Safe and Sound

North Central Bank

Hennepin, IL
5
Star Rating
North Central Bank is a Hennepin, IL-based, FDIC-insured bank founded in 1946. The bank has equity of $16.1 million on $124.4 million in assets, according to December 31, 2017, regulatory filings.

Thanks to the work of 27 full-time employees in 2 offices in IL, the bank has amassed loans and leases worth $61.8 million, $38.0 million of which are for real estate. U.S. bank customers currently have $101.1 million in deposits with the bank.

Overall, Bankrate believes that, as of December 31, 2017, North Central Bank exhibited a superior condition, earning a full 5 stars for safety and soundness. Keep reading for a breakdown of how the bank did on the three major criteria Bankrate used to evaluate American banks on safety and soundness.

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THE INSTITUTION'S SCORE

Capital Score

When it comes to measuring an an institution's financial fortitude, capital is crucial. It works as a bulwark against losses and affords protection for depositors when a bank is experiencing economic instability. When it comes to safety and soundness, more capital is preferred.

North Central Bank did better than the national average of 13.13 points on our test to measure the adequacy of a bank's capital, receiving a score of 14 out of a possible 30 points.

One way to measure this buffer is looking at a bank's Tier 1 capital ratio. North Central Bank's Tier 1 capital ratio was 18.90 percent, higher than the 6 percent level regulators consider adequate, but less than the national average of 25.65 percent. The higher the capital ratio, the better the bank will be able to weather economic headwinds.

Overall, North Central Bank held equity amounting to 12.91 percent of its assets, which exceeded the national average of 12.03 percent.

Asset Quality Score

Bankrate uses this test to determine the impact of troubled assets, such as unpaid loans, on the bank's loan loss reserves and overall capitalization.

Having large numbers of these types of assets could eventually force a bank to use capital to absorb losses, decreasing its equity buffer. It also means that there are likely to be many assets that are in non-accrual status and no longer earning money, resulting in diminished earnings and potentially more risk of a future failure.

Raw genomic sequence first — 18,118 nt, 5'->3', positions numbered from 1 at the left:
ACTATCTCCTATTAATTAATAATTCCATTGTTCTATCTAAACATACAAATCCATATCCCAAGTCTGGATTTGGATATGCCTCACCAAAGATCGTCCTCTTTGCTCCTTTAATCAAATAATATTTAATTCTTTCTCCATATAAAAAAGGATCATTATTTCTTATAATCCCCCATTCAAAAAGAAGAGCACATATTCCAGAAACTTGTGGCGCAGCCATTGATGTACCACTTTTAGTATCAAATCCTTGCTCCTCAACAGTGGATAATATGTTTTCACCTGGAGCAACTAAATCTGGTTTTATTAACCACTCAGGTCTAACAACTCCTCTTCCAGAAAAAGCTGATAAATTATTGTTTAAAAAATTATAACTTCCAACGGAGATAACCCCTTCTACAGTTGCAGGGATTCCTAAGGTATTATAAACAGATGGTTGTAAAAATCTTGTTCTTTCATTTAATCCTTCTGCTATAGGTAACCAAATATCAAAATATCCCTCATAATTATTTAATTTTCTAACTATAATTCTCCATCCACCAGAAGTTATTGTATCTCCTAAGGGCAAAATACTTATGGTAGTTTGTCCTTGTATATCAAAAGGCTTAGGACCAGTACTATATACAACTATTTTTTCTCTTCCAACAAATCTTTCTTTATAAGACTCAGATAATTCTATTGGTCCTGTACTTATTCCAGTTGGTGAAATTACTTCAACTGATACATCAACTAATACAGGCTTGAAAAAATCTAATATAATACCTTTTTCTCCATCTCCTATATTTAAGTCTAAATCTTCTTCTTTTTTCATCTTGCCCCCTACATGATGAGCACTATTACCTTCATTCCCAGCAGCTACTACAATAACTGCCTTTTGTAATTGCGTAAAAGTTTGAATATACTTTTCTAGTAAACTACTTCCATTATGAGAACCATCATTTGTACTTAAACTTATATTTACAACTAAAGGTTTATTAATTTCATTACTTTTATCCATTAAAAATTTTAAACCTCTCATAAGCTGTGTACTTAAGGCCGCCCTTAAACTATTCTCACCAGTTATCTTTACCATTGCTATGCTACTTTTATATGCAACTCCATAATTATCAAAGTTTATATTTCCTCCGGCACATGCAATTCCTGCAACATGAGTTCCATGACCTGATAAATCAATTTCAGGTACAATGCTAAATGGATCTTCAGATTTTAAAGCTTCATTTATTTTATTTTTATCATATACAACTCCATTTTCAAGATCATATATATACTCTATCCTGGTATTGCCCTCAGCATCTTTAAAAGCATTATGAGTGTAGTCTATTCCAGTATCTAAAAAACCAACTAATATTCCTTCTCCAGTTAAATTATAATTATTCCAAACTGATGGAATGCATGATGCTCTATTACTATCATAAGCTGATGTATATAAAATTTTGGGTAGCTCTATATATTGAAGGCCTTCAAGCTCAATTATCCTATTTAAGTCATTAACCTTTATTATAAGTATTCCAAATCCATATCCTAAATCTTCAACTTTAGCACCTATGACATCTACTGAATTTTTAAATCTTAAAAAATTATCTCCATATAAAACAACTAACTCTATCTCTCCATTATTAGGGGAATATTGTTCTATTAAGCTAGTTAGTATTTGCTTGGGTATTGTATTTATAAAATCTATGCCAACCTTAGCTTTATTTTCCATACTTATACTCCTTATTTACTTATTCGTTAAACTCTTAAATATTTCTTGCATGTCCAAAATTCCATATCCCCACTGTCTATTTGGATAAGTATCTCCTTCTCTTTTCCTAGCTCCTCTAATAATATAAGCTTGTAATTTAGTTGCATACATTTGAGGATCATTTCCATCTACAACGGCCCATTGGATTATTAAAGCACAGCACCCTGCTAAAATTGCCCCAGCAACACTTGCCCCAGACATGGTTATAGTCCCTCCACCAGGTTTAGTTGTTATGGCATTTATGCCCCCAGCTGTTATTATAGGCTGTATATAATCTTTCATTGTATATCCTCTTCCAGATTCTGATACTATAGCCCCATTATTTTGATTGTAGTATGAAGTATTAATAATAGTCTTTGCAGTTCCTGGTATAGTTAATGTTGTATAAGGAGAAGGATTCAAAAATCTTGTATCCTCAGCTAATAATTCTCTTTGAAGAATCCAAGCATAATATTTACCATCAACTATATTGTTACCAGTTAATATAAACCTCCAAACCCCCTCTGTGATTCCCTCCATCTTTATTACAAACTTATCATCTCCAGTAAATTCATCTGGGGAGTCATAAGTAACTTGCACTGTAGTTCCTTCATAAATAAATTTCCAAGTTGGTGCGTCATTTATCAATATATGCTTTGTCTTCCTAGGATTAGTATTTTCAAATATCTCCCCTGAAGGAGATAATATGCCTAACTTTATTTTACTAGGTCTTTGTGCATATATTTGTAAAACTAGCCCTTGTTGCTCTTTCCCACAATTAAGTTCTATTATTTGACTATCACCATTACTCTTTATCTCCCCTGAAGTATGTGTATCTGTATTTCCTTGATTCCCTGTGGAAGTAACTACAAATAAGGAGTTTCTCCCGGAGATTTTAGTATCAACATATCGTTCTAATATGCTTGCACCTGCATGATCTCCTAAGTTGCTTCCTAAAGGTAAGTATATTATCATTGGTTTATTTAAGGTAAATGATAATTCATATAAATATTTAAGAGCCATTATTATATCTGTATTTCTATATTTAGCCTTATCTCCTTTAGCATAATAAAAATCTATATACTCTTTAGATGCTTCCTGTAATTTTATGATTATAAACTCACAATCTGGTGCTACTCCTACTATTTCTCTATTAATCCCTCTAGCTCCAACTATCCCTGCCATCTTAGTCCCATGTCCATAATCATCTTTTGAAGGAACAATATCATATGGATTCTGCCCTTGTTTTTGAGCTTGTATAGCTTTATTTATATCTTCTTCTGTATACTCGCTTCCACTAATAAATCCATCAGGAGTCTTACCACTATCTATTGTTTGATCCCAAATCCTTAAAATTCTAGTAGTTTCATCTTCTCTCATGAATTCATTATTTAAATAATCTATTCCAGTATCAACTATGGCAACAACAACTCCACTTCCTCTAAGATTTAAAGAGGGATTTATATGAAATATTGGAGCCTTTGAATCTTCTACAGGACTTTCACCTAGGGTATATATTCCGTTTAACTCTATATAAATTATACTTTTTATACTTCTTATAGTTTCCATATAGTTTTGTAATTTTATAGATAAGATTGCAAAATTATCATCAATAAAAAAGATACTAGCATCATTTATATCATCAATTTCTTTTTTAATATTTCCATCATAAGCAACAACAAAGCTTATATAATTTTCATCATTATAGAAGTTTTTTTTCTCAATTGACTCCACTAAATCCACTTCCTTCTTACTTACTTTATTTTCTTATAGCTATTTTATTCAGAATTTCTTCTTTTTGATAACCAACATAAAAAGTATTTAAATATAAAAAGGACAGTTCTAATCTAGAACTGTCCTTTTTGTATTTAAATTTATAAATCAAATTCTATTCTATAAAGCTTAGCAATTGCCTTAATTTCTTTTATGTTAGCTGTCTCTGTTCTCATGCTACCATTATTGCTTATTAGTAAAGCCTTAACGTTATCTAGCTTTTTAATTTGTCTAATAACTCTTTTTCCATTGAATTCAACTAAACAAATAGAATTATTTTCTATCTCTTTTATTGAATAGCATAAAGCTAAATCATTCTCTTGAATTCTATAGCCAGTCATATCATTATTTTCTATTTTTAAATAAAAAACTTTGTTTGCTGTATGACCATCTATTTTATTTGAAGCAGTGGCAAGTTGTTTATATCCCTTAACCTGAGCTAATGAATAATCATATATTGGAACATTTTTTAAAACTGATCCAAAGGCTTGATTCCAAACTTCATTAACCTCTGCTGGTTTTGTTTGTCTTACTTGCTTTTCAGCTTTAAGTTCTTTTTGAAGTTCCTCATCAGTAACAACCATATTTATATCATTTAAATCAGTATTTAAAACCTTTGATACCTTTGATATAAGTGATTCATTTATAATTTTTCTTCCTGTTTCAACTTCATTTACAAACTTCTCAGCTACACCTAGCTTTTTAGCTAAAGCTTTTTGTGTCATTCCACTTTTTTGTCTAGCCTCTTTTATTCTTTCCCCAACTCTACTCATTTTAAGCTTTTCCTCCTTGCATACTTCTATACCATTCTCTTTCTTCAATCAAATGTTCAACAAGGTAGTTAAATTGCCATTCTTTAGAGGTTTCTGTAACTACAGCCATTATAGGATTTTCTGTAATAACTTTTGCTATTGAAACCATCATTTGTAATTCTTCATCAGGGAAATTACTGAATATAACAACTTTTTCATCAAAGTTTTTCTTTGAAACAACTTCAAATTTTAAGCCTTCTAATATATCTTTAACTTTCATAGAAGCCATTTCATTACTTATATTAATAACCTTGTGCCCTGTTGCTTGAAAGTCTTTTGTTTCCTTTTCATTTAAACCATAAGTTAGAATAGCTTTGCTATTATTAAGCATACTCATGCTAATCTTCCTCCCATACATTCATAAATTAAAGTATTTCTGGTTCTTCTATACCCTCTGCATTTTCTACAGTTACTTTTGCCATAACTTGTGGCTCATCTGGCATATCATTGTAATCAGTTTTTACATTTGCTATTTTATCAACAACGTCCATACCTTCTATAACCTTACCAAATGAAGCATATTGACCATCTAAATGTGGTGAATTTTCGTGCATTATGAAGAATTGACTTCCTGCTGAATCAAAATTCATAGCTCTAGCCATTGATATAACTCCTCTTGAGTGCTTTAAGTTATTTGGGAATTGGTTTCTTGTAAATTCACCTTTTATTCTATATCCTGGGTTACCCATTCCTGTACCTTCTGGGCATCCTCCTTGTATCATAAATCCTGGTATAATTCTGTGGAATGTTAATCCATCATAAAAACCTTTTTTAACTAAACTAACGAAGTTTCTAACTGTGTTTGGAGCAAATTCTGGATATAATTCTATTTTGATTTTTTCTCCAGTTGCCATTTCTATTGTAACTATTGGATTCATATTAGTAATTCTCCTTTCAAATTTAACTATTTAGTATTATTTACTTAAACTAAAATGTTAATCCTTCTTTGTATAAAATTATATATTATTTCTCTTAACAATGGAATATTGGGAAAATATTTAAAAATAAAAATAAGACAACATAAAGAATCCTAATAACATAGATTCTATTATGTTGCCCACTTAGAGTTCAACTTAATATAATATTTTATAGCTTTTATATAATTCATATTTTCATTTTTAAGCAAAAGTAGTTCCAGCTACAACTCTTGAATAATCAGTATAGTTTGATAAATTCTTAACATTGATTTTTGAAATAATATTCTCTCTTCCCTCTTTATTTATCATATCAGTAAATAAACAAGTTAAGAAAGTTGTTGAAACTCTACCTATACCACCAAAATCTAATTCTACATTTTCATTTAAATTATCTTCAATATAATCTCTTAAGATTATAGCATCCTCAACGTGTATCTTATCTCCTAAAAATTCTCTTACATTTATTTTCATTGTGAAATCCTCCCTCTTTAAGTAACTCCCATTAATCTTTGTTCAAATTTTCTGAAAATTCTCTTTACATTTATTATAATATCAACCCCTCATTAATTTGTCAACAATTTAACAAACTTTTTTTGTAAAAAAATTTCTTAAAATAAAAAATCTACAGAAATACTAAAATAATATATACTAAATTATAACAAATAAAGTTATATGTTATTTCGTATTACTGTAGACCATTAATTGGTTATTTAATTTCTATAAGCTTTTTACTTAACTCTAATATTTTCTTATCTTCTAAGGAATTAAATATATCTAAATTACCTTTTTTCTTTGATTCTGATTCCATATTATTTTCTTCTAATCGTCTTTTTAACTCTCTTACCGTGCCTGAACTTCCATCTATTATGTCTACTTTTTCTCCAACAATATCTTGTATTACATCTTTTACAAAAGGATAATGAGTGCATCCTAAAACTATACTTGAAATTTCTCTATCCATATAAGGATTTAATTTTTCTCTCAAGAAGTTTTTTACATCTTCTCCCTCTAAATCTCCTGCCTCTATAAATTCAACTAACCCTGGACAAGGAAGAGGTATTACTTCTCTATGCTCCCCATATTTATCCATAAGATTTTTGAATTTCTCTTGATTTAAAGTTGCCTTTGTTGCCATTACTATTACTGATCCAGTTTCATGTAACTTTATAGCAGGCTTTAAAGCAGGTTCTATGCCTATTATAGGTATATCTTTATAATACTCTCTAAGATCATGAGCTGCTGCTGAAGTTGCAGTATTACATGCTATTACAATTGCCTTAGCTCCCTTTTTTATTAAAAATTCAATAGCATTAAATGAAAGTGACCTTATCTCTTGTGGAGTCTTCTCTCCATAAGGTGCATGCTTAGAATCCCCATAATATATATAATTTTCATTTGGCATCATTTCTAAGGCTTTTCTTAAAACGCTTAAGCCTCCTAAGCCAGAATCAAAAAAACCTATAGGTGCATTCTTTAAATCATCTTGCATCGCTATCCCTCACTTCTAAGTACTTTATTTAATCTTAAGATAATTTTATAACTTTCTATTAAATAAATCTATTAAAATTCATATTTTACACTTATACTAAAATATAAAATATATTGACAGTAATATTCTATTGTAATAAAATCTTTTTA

North Central Bank scored 40 out of a possible 40 points on Bankrate's test of asset quality, exceeding the national average of 37.49.

The percentage of problem assets a bank holds compared to its total assets is a helpful indicator of asset quality. As of December 31, 2017, 1.01 percent of North Central Bank's loans were noncurrent, meaning they were more than 90 days past due or were in non-accrual status. That's exactly equal to the national average.

Banks keep a reserve to handle troubled assets known as an "allowance for loan and lease losses." How large that reserve is can be a useful indicator when evaluating a bank's ability to manage troubled assets, especially when compared to the total amount of problematic loans. Unfortunately, the FDIC did not provide information on North Central Bank's loan loss allowance in its most recent filings.

Earnings score

How profitable a bank is has an effect on its long-term survivability. A bank can retain its earnings, boosting its capital buffer, or use them to address problematic loans, potentially making the bank better able to withstand financial shocks. Conversely, losses diminish a bank's ability to do those things.

North Central Bank beat the national average on Bankrate's earnings test, achieving a score of 16 out of a possible 30.

Return on equity, calculated by dividing net income (profit, basically) by the total amount of equity, is one important way to measure a bank's earnings. The most recent annualized quarterly return on equity for North Central Bank was 7.73 percent, below the national average of 8.10 percent.

For the twelve months ended December 31, 2017, the bank recorded net income of $1.3 million on total equity of $16.1 million. The bank had an annualized return on average assets, or ROA, of 0.99 percent, below the 1 percent deemed satisfactory in accordance with industry standards and below the average for U.S. banks of 1.00 percent.

WHAT IS SAFE & SOUND?

Bankrate.com's Safe & Sound Ratings provide a star rating system to evaluate the current financial status of financial institutions. The information gathered about banks, credit unions and thrifts is updated as set forth in the Terms of Use of Safe & Sound Ratings and Reports. The Safe & Sound Ratings information is grouped by categories of banks, thrifts and credit unions.

Scoring methodology

Bankrate.com evaluates the financial condition of institutions and assigns a one- to five-star rating for each with five stars representing the highest rating. Institutions with satisfactory performance will generally receive a rating of three or more stars. The majority of institutions fall into the three- to four-star range. An institution with an "NR" rating may be too new to rate or may have limited the publicly available information in their regulatory filings. The "NR" is not an indication of financial strength or weakness. The Safe & Sound rating is believed to be reliable, but the information is not guaranteed. In addition, events since the information was collected may have altered the institution's financial condition.